V1244 or V1301 [both Koos van den Akker] scream for diaphanous prints. As long as the silk is ultra fine, they would be lovely. I can personally vouch for the beauty of V1410 in a fine silk, much drapier and more elegant than the pattern image. V1223 is a lovely flirty offering from Ann Klein, or the more structured Guy Laroche 1339.
Let’s start with Mr Koos van den Akker. Here he is, in his full waistcoated glory. I like that his shirt sleeves are different and that his patterns seem to include fruit and veg. He died a couple of months ago and this write up is rather lovely. He draped rather than flat pattern cut, always inspired by the fabric to create architechtual shapes. Aparently he liked dressing larger ladies, which makes me glad. But it also puts me off a little bit.
Here is V1244 and I love the fabrics Vogue has chosen for the patchwork selection. One piece for the beautiful sleeveless cowl top and then a selection of five additional fabrics for the skirt. I think these may be silk satin – the colours seem especially vibrant, but they could be polyester – who knows? The skirt is reversible.
Here is the technical drawing. As you can probably fathom the elasticated skirt is on a loop with no hem, so you just turn it inside out and you have the same skirt but with a different colour way. Version one for example has a preponderance of fabric 1, plus blouse fabric, with no fabric 3, whereas version two has much more of fabric 3 at the hip with the other four colours plus blouse fabric at the bottom. There is a belt too to add yet more colour and excitement into the outfit. It could be a really fun way to combine six different patterned silks. I like the colours on the Vogue pattern envelope. I also like the concept of a blouse and skirt for versatility and the idea of having a skirt that reverses is also fun. There are two versions on Pattern Review. But the shape is not really what I want. The gathered, elasticated waist is just about OK (although the model does look like she has full hips) worn with a tightish belt. But I don’t like soft hems. Never have, never will. I love the blouse, and would certainly wear this shape, but I think I could draft this pattern myself.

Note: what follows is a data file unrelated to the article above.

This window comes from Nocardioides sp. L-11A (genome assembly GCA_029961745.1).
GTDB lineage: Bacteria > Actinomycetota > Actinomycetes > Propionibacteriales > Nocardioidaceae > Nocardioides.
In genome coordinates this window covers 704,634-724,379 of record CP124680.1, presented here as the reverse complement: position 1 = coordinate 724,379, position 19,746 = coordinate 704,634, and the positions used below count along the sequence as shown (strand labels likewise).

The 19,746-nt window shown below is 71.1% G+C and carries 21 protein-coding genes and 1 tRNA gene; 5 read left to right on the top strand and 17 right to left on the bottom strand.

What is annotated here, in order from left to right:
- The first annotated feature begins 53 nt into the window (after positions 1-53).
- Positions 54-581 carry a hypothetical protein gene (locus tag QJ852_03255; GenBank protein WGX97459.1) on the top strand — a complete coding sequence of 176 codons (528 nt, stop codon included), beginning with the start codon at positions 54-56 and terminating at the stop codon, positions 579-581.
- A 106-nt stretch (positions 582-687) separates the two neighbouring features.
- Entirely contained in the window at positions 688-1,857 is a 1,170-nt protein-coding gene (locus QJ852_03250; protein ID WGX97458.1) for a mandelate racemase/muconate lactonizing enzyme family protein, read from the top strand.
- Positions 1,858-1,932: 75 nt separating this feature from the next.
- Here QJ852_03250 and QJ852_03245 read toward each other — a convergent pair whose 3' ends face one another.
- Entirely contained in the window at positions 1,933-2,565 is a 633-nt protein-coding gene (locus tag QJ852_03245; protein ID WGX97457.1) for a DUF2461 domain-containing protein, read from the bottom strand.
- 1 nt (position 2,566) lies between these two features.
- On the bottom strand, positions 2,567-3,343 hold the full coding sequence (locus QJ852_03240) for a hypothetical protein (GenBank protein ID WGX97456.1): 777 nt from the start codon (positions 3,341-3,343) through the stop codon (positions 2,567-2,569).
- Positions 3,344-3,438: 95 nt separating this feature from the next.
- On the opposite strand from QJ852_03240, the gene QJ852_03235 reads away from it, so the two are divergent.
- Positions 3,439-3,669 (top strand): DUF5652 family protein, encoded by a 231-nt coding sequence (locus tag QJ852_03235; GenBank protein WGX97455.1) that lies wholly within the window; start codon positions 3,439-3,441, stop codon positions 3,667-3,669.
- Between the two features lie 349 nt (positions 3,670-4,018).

Here is another dress from the same designer – this is Vogue 1301. I actually rather like this one. It also has a third piece – this time a scarf or stock to wear with it. I like all three views. This one again is made from three of different fabrics, arranged like patchwork. It can be worn with or without sleeves, with a high or open neck and with the scarf tied around the waist, neck or as a headscarf.
Let’s have a look at the drawing. One of the suggested fabrics is chiffon and I think this would work brilliantly in hand painted chiffon with a nice silk lining. I have never painted on chiffon but I think it would be a lovely project. And because you have control over the colours you can guarentee a harmonious pattern match – using three different colours in varying proportions, for example. I find this an exciting proposition. The only thing that puts me off is the large amount of seaming which, with handpainted cloth, is not actually needed. How many of these seams are to join the fabric and how many incorporate darts? The garment is refered to as very loose fitting, and it is a “pullover” style, so maybe the it’s just a tent.
One of the suggestions from Ruth is a Marfy pattern which also flares from the neck : 3234. If you are familiar with this Italian company you may know they provide a few free patterns, one of which is a blouse which is rather similar to this dress. I like the fullness and drapyness of the dress so this pattern also appeals to me greatly. I think it would look beautiful in a hand painted silk.
Here is a lovely version of the free blouse download made by Red Point Tailor. I love the colour and design of the silk Beata has used and the shape is very flattering with her slim arms.
The second Marfy pattern Ruth has picked out for me is this one. I am attracted to this pattern which again features a lovely flowing skirt from a high waist. It appears that there is a sheer panel which covers and reveals the back – back detail I like that – and this may be the case at the front. The wide boat neck is attractive as is the bowed back belt. I do like to have a good look at the technical drawings before I buy a pattern. If I am paying £10 or more I want to know it is not something I could just draft myself.
Finally let’s examine the Anne Klein V 1223 pattern. I really love this dress, especially the way the pleating comes down over the right shoulder into the skirt. I think this would look work brilliantly with a hand painted silk. In fact I like the textile that Vogue has shown the dress in. So fresh and summery! I am coming around to this one as my first choice but the Marfy 3234 and the Koos 1301 are close seconds. I think at the end of the day I like a defined waist line.
Here it is from the front and the tech drawing.
My search is not over – the main reason being that I had a maxi length in mind originally and all of these are shorter numbers. Two of the ideas from DF are longer, which I will consider in a future post.